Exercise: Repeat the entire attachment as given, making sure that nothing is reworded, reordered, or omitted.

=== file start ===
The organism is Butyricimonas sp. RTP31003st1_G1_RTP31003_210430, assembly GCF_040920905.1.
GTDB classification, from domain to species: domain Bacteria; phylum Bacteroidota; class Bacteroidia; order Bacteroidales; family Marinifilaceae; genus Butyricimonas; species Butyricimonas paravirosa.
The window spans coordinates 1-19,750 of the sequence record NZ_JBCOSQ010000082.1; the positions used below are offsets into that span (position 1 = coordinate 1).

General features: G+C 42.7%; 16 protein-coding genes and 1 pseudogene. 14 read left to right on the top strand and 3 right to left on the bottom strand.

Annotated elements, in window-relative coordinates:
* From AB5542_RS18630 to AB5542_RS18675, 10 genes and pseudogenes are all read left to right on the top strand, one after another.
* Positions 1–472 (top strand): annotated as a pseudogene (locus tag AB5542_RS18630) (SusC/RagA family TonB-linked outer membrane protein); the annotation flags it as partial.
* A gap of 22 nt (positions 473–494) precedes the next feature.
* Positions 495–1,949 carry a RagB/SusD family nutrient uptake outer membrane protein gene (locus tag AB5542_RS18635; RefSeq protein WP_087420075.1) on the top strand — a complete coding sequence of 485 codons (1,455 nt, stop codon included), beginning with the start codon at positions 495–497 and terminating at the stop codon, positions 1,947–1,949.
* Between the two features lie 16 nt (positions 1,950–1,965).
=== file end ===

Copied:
The organism is Butyricimonas sp. RTP31003st1_G1_RTP31003_210430, assembly GCF_040920905.1.
GTDB classification, from domain to species: domain Bacteria; phylum Bacteroidota; class Bacteroidia; order Bacteroidales; family Marinifilaceae; genus Butyricimonas; species Butyricimonas paravirosa.
The window spans coordinates 1-19,750 of the sequence record NZ_JBCOSQ010000082.1; the positions used below are offsets into that span (position 1 = coordinate 1).

General features: G+C 42.7%; 16 protein-coding genes and 1 pseudogene. 14 read left to right on the top strand and 3 right to left on the bottom strand.

Annotated elements, in window-relative coordinates:
* From AB5542_RS18630 to AB5542_RS18675, 10 genes and pseudogenes are all read left to right on the top strand, one after another.
* Positions 1–472 (top strand): annotated as a pseudogene (locus tag AB5542_RS18630) (SusC/RagA family TonB-linked outer membrane protein); the annotation flags it as partial.
* A gap of 22 nt (positions 473–494) precedes the next feature.
* Positions 495–1,949 carry a RagB/SusD family nutrient uptake outer membrane protein gene (locus tag AB5542_RS18635; RefSeq protein WP_087420075.1) on the top strand — a complete coding sequence of 485 codons (1,455 nt, stop codon included), beginning with the start codon at positions 495–497 and terminating at the stop codon, positions 1,947–1,949.
* Between the two features lie 16 nt (positions 1,950–1,965).